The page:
No. 95: Sep-Oct 1994
The playing and composition of music has always been considered the near-exclusive province of the brain's right hemisphere. This turns out to be far from the truth. For example, non-musicians use both hemispheres in musical matters; the right side for recognizing melody and intonation, the left for such analytical matters as rhythm and notation. However, professional musicians, as their brain waves demonstrate, use their left hemispheres for just about everything of a musical nature. So much for the right-hemisphere theory!
The comparison of magnetic resonance images of 27 right-handed musicians and 27 right-handed nonmusicians have shown that even their brain structures differ. The corpus callosum -- that inter-hemisphere information highway -- is 10-15% thicker in musicians who began their training while young than it is in nonmusicians. Our brain structure is apparently strongly molded by early training. The corpus callosum in musicians is essential in such things as finger coordination. Like a weight-lifter's biceps, it enlarges to accommodate the increased tasks assigned to it.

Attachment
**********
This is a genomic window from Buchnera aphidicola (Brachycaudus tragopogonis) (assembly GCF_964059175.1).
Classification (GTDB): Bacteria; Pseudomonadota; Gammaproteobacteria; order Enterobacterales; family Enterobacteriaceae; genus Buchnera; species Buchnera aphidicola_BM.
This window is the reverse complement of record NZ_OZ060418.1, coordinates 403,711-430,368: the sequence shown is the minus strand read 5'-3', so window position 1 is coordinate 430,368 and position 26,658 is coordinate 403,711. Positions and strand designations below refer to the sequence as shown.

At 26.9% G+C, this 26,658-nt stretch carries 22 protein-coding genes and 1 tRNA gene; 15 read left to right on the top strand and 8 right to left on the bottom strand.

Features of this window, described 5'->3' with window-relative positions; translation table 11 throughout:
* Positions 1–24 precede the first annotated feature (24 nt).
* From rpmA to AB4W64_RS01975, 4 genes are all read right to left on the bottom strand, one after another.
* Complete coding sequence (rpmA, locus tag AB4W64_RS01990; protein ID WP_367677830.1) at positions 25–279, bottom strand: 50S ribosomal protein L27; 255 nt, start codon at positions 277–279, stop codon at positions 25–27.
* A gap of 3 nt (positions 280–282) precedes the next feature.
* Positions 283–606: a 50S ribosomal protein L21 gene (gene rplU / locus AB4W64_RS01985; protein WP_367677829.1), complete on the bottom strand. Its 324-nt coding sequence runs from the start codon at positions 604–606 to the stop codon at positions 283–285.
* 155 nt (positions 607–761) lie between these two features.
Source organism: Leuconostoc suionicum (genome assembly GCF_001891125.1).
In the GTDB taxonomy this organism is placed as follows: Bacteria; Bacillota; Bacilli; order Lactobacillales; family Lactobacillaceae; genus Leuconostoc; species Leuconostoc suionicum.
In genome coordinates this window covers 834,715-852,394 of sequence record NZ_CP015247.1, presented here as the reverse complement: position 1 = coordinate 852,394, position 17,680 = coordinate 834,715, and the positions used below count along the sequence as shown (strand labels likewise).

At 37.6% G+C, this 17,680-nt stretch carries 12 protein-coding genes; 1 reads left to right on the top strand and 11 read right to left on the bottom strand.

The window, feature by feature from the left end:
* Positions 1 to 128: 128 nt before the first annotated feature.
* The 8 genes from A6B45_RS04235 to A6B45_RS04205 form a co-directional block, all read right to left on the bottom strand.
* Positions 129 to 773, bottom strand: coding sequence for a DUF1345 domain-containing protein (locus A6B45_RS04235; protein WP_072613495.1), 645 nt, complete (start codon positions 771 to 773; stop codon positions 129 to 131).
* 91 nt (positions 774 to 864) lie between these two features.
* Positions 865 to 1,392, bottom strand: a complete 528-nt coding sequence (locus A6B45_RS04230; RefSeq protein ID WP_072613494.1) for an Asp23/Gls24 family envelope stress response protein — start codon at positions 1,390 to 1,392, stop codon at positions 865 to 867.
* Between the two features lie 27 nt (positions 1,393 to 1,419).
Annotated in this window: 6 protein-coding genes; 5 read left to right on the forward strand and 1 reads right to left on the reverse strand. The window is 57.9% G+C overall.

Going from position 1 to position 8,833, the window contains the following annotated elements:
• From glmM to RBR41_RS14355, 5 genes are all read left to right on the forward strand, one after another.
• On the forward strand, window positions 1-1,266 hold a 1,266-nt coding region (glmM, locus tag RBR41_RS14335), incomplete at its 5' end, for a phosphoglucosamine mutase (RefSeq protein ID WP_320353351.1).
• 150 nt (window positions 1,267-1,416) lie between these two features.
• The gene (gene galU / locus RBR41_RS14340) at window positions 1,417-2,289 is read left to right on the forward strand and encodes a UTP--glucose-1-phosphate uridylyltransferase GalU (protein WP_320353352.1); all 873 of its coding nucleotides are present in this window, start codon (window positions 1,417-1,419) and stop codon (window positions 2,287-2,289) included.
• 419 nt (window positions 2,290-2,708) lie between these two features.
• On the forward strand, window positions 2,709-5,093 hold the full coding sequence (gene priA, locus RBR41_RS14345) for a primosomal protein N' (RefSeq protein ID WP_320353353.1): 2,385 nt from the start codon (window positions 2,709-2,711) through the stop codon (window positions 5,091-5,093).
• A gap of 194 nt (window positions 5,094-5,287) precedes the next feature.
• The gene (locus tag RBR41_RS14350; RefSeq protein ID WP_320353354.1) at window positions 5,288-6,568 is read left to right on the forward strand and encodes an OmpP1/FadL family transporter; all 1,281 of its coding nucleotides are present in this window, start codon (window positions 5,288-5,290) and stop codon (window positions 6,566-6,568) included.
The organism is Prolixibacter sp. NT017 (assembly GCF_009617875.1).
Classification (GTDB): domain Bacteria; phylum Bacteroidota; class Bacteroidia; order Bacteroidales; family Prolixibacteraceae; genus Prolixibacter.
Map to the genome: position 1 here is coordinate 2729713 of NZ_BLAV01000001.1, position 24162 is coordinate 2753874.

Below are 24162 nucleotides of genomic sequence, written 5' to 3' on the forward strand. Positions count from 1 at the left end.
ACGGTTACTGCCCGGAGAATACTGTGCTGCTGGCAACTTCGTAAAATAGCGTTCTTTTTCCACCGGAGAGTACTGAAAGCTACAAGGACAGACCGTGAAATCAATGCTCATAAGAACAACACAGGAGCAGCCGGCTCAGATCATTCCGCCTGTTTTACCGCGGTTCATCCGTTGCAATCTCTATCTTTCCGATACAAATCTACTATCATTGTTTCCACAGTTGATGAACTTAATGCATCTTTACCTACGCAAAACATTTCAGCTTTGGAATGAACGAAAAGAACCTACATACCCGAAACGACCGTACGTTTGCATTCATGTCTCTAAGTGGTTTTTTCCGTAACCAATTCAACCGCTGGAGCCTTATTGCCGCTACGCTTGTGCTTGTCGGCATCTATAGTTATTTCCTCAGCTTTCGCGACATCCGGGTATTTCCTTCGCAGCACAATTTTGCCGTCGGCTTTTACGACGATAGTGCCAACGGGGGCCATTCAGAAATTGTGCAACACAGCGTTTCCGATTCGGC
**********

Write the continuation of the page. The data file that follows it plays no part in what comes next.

(Anonymous; "Music of the Hemispheres," Discover, 15:15, March 1994.)
Comment. It would be interesting to compare the brain structures of mathematicians and nonmathematicians where the dexterity factor is absent.